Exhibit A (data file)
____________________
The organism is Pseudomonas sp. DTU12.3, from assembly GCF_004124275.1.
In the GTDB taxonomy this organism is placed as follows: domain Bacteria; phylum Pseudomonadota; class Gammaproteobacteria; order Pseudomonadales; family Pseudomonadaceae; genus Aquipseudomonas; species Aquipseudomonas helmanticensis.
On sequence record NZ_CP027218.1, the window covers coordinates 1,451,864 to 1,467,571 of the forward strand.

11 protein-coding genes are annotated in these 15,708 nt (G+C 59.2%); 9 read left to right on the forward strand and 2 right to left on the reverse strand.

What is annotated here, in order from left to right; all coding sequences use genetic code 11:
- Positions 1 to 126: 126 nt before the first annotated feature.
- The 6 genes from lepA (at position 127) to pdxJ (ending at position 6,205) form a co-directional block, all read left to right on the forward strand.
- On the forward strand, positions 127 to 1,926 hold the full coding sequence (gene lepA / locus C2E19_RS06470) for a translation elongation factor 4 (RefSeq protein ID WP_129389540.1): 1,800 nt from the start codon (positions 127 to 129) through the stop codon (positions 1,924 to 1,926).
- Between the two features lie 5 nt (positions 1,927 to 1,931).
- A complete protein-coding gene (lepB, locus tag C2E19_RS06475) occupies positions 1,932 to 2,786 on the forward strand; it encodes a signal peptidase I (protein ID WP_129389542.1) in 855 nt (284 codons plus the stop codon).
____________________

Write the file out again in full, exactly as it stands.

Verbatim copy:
The organism is Pseudomonas sp. DTU12.3, from assembly GCF_004124275.1.
In the GTDB taxonomy this organism is placed as follows: domain Bacteria; phylum Pseudomonadota; class Gammaproteobacteria; order Pseudomonadales; family Pseudomonadaceae; genus Aquipseudomonas; species Aquipseudomonas helmanticensis.
On sequence record NZ_CP027218.1, the window covers coordinates 1,451,864 to 1,467,571 of the forward strand.

11 protein-coding genes are annotated in these 15,708 nt (G+C 59.2%); 9 read left to right on the forward strand and 2 right to left on the reverse strand.

What is annotated here, in order from left to right; all coding sequences use genetic code 11:
- Positions 1 to 126: 126 nt before the first annotated feature.
- The 6 genes from lepA (at position 127) to pdxJ (ending at position 6,205) form a co-directional block, all read left to right on the forward strand.
- On the forward strand, positions 127 to 1,926 hold the full coding sequence (gene lepA / locus C2E19_RS06470) for a translation elongation factor 4 (RefSeq protein ID WP_129389540.1): 1,800 nt from the start codon (positions 127 to 129) through the stop codon (positions 1,924 to 1,926).
- Between the two features lie 5 nt (positions 1,927 to 1,931).
- A complete protein-coding gene (lepB, locus tag C2E19_RS06475) occupies positions 1,932 to 2,786 on the forward strand; it encodes a signal peptidase I (protein ID WP_129389542.1) in 855 nt (284 codons plus the stop codon).